- Wait times and bottlenecks
Lean logistics is based on slashing the difference between execution times (working time you pay your employees) and standard times (time you charge the customer). This operation will translate into cost savings, as inefficiencies will be exposed.
The causes can be very varied and usually relate to a badly designed work method, incidents not dealt with, or operator workload imbalances.
How can you solve this from a Lean logistics point of view?
- To organise tasks in the installation and prevent bottlenecks and downtime, there’s no better tool than a warehouse management system. This software enables the installation to process huge volumes of information and organise it by prioritising process optimisation.
- Be sure to measure and monitor each operator’s workload so as to prevent some from remaining idle while the others are overloaded. The Labor Management System module for Easy WMS addresses precisely this issue.
- To ensure that equipment failure doesn’t slow down warehouse activity, it’s advisable to have a preventive maintenance plan for the handling equipment and automated systems used throughout the installation. It’s also a good idea to have technical support so that incidents can be resolved as soon as possible.
- Unnecessary travel and movements
Picking and order prep tasks are those that take up the most time in the daily activity of the warehouse. For that reason, poorly planned picking lines can be detrimental to productivity — they can result in wasted trips (for example, using unloaded equipment) or an increase in extra movements.
How can you resolve this with the Lean logistics methodology?
- Automating load handling is a great way to cut intralogistics transportation times. At the same time, it improves safety in all operations. In fact, automation achieves excellent results when it comes to processes with repetitive movements. Likewise, stacker cranes, for example, can work in combined cycles, leveraging all movements by carrying loads.
- The particular order preparation method used also affects wasted movements. In this vein, WMSs organise picking routes in the warehouse, prioritising goods consolidation or groupage and adjusting times to dispatch schedules.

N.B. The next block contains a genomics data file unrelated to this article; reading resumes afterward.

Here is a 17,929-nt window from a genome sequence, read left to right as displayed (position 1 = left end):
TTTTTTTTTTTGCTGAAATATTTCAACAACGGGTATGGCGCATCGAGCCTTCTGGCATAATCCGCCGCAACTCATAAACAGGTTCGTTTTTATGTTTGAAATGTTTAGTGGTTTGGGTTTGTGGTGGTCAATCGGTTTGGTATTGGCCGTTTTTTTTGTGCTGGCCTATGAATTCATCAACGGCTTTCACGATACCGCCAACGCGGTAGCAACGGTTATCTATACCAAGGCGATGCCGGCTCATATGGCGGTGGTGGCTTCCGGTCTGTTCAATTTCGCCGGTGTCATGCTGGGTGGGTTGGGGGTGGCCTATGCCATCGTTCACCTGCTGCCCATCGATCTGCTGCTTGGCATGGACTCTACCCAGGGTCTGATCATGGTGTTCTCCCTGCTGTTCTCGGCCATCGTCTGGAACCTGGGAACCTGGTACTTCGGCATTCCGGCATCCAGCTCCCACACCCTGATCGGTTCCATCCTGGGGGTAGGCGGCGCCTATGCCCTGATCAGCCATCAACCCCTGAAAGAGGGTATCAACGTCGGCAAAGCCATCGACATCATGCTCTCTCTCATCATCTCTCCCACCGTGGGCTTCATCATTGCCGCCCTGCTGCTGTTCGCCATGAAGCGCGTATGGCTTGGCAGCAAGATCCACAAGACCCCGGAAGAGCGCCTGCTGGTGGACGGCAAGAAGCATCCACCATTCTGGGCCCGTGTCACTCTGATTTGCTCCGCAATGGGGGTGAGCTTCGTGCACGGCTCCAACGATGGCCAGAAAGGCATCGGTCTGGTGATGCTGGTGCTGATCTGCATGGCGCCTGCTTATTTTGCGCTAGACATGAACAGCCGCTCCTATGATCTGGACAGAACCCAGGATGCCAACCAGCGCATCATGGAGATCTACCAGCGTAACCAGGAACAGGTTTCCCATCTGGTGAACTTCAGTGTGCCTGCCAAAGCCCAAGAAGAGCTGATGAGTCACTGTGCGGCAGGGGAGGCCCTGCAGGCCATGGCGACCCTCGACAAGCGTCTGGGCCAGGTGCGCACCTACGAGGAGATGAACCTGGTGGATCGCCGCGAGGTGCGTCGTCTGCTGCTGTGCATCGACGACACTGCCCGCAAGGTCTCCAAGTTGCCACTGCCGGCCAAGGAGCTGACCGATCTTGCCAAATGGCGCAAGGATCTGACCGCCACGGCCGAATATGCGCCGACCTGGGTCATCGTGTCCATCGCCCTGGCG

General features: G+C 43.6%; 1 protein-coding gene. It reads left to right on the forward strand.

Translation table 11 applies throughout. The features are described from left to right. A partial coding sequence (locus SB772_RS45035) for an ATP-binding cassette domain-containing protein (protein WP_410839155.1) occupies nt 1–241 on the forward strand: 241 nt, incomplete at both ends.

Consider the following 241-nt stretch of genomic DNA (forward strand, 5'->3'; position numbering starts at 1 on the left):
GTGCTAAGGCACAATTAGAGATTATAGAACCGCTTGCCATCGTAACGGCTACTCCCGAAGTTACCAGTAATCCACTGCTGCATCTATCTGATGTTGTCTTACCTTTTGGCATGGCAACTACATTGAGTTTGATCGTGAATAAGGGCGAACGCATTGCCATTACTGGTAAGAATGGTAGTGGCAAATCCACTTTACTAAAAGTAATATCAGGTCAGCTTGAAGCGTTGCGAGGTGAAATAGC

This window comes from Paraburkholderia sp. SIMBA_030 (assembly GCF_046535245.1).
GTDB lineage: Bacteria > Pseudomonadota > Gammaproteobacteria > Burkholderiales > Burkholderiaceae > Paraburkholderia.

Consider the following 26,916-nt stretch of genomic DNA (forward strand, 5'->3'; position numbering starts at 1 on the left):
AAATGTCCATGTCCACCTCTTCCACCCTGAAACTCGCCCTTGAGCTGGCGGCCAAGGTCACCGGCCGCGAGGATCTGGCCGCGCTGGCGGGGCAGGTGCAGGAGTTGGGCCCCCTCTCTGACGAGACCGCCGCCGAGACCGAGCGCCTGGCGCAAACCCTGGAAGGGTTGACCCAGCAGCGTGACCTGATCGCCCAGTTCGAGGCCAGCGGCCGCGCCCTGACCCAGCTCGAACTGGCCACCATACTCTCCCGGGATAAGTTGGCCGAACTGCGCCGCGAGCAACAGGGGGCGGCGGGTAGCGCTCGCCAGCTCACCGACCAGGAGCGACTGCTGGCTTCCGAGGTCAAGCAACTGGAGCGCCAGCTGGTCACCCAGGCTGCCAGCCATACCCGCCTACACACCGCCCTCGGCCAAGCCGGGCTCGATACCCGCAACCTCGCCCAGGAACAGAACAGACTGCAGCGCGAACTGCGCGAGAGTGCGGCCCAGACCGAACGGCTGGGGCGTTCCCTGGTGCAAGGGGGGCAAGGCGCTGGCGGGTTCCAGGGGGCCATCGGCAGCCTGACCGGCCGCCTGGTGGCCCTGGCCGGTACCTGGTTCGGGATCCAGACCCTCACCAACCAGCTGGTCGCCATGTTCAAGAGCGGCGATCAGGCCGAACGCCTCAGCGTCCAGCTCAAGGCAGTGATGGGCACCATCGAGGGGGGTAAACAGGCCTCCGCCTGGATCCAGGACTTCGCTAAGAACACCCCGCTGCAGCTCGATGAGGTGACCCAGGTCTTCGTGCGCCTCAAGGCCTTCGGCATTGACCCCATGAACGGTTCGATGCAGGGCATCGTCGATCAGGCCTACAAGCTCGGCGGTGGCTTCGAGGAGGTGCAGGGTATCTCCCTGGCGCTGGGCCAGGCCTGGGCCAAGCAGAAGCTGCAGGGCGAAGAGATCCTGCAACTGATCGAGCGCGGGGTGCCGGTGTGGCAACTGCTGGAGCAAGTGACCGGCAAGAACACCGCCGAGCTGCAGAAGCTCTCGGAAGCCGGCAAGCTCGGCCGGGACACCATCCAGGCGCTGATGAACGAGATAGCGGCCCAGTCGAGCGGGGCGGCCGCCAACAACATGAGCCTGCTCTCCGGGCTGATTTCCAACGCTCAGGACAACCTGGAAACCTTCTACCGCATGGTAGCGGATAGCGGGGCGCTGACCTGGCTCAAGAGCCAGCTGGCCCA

- Errors leading to returns and repeated processes
Generally speaking, higher quality levels are usually associated with greater costs, but this isn’t always the case. As a matter of fact, the top firms in the logistics sector (many of which implement Lean logistics) are known for offering excellent service at a reasonable price.
Why is this? Mainly for two reasons: they almost always get it right the first time (so they don’t have to do the work twice), and, because of this, they can charge more: they’re backed by exceptionally efficient service.
How can you remedy this from a Lean logistics standpoint?
- If returns management is complicating your warehouse operations, you should stop to analyse the causes for the returns. In the case of returns stemming from mistakes in order prep, once again, the use of a WMS as picking software enables you to reduce these errors drastically and enhance the overall service quality.
- Identifying incidents in time is a good practice that does away with the need to do the work twice or repeat tasks.
Lean logistics methodology, centred on waste reduction
The basic premise of the Lean logistics concept is that, when buying a product, the customer doesn’t pay for activities that don’t add value to the supply chain. This methodology aims to eliminate waste that hampers a company’s logistics profitability.
At Mecalux, we align ourselves with our clients and work side by side to reach their objectives through our automation and software solutions for warehouse optimisation. Feel free to get in touch — one of our consultants will be happy to accompany you on the road to Lean logistics.